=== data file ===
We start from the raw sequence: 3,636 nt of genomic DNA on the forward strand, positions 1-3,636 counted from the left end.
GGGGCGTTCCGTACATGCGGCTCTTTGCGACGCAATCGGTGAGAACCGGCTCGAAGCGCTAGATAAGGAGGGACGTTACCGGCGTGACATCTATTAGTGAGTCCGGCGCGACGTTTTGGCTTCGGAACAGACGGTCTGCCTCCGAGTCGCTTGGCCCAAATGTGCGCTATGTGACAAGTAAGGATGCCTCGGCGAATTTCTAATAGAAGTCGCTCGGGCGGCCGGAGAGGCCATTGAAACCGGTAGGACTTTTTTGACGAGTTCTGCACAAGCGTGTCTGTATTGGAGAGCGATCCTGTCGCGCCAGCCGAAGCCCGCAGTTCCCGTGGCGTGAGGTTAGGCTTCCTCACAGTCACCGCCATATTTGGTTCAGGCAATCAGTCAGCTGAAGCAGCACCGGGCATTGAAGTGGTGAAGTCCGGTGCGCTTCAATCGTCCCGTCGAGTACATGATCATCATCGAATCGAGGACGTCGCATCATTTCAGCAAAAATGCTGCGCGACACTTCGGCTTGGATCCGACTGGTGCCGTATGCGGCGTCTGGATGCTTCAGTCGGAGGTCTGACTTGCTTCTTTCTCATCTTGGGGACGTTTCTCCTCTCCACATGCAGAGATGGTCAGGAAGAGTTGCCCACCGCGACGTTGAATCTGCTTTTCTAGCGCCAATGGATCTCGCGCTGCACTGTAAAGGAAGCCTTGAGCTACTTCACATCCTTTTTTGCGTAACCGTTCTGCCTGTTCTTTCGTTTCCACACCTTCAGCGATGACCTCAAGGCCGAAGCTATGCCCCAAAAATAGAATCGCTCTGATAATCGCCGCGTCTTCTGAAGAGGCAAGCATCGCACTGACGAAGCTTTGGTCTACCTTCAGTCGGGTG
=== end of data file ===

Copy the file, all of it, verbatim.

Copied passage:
We start from the raw sequence: 3,636 nt of genomic DNA on the forward strand, positions 1-3,636 counted from the left end.
GGGGCGTTCCGTACATGCGGCTCTTTGCGACGCAATCGGTGAGAACCGGCTCGAAGCGCTAGATAAGGAGGGACGTTACCGGCGTGACATCTATTAGTGAGTCCGGCGCGACGTTTTGGCTTCGGAACAGACGGTCTGCCTCCGAGTCGCTTGGCCCAAATGTGCGCTATGTGACAAGTAAGGATGCCTCGGCGAATTTCTAATAGAAGTCGCTCGGGCGGCCGGAGAGGCCATTGAAACCGGTAGGACTTTTTTGACGAGTTCTGCACAAGCGTGTCTGTATTGGAGAGCGATCCTGTCGCGCCAGCCGAAGCCCGCAGTTCCCGTGGCGTGAGGTTAGGCTTCCTCACAGTCACCGCCATATTTGGTTCAGGCAATCAGTCAGCTGAAGCAGCACCGGGCATTGAAGTGGTGAAGTCCGGTGCGCTTCAATCGTCCCGTCGAGTACATGATCATCATCGAATCGAGGACGTCGCATCATTTCAGCAAAAATGCTGCGCGACACTTCGGCTTGGATCCGACTGGTGCCGTATGCGGCGTCTGGATGCTTCAGTCGGAGGTCTGACTTGCTTCTTTCTCATCTTGGGGACGTTTCTCCTCTCCACATGCAGAGATGGTCAGGAAGAGTTGCCCACCGCGACGTTGAATCTGCTTTTCTAGCGCCAATGGATCTCGCGCTGCACTGTAAAGGAAGCCTTGAGCTACTTCACATCCTTTTTTGCGTAACCGTTCTGCCTGTTCTTTCGTTTCCACACCTTCAGCGATGACCTCAAGGCCGAAGCTATGCCCCAAAAATAGAATCGCTCTGATAATCGCCGCGTCTTCTGAAGAGGCAAGCATCGCACTGACGAAGCTTTGGTCTACCTTCAGTCGGGTG